Allan Schwartz, LCSW, Ph.D. was in private practice for more than thirty years. He is a Licensed Clinical Social Worker in the states ...Read More
Recently, a friend asked me “What is meant by mindful living?” While there were many ways I could have tried to answer this question I decided to respond by telling her that mindfulness is accepting one’s own thoughts and feelings as they are, without self judgment. It is living in the moment rather than the past or future. This is what we do with meditation during which we do not engage in self criticism for having thoughts but allow that to happen while watching them float by.
Melanie A. Greenberg, PhD, in her Psychology Today article, “The Mindful Express,” discusses this same issue with regard to the question, “Why can’t we just get rid of anxiety of stress?” She points out that, in terms of human evolution, we are hard wired for anxiety and stress because they helped make us alert to danger when we lived a more primitive form of life long before modern civilization. That is why we cannot simply get rid of these emotions. Yet, the book stores are filled with self help books that teach us about how we could and should become free of anxiety, depression and stress. In other words, our negative emotions have a purpose and are rooted in survival. It is only when we experience too much of these things that we get in trouble.
For example, anxiety does alert us to danger. However, people experience anxiety in the absence of any clear danger. The fight or flight response, so important for survival in the animal and human world, are key to survival. Do you stand and fight now or flee in order to survive another day? People experience the flow of adrenaline when there is no danger as if they needed the fight or flight response.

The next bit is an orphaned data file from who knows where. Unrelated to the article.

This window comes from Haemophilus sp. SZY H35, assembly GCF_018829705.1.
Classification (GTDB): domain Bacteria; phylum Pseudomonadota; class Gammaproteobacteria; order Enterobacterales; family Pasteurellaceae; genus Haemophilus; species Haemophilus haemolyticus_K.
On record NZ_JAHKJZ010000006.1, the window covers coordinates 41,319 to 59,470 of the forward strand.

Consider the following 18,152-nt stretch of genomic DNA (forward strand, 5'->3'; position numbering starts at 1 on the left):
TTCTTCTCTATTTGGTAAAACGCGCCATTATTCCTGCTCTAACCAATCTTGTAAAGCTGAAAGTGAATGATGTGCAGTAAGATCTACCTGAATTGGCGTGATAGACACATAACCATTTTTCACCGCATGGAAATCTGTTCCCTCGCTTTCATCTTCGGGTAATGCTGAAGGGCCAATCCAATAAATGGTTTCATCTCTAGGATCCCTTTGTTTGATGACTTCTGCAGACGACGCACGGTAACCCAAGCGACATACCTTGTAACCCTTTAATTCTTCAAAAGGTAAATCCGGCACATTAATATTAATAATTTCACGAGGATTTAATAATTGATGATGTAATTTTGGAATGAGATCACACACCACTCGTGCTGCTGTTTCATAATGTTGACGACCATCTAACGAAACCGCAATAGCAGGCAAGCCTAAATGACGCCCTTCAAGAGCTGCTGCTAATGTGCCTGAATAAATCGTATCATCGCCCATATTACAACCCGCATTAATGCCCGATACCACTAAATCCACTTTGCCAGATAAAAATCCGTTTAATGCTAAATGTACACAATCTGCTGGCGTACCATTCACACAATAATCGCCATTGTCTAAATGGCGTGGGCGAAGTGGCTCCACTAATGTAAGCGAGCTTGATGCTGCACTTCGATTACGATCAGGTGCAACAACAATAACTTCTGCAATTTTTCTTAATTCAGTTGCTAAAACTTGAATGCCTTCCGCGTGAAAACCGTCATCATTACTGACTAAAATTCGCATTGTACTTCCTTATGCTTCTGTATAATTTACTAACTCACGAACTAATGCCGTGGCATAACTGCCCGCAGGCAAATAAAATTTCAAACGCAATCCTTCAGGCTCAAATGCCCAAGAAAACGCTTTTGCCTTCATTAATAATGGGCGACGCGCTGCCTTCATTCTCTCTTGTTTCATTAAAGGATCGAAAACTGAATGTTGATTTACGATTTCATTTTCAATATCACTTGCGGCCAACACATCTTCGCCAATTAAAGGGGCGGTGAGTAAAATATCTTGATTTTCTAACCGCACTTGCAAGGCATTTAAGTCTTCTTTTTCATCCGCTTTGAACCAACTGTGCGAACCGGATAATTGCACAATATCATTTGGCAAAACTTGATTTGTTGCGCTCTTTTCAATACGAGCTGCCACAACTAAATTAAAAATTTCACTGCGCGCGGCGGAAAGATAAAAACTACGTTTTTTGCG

That is not to say that there is no reason to feel anxiety or to believe there are no human predators. The modern world carries with it many dangers in the form of dangerous human beings who are violent or in the form of disasters that inevitably occur as part of life. That is why it is unwise to get rid of anxiety and stress. Even today, in our civilized world, we need them.
How do we deal with situations in which there is anxiety and stress in the absence of immediate danger? This is where mindful living comes in. Meditation is shown to have multiple benefits for our bodies and minds. Learning and practicing meditation is a wise thing to do if there is a wish to reduce the stress that comes with modern life. We need to accept the fact that we will have anxiety and stress while using meditation to reduce their negative effects.
Your comments are welcome.
Allan N. Schwartz, PhD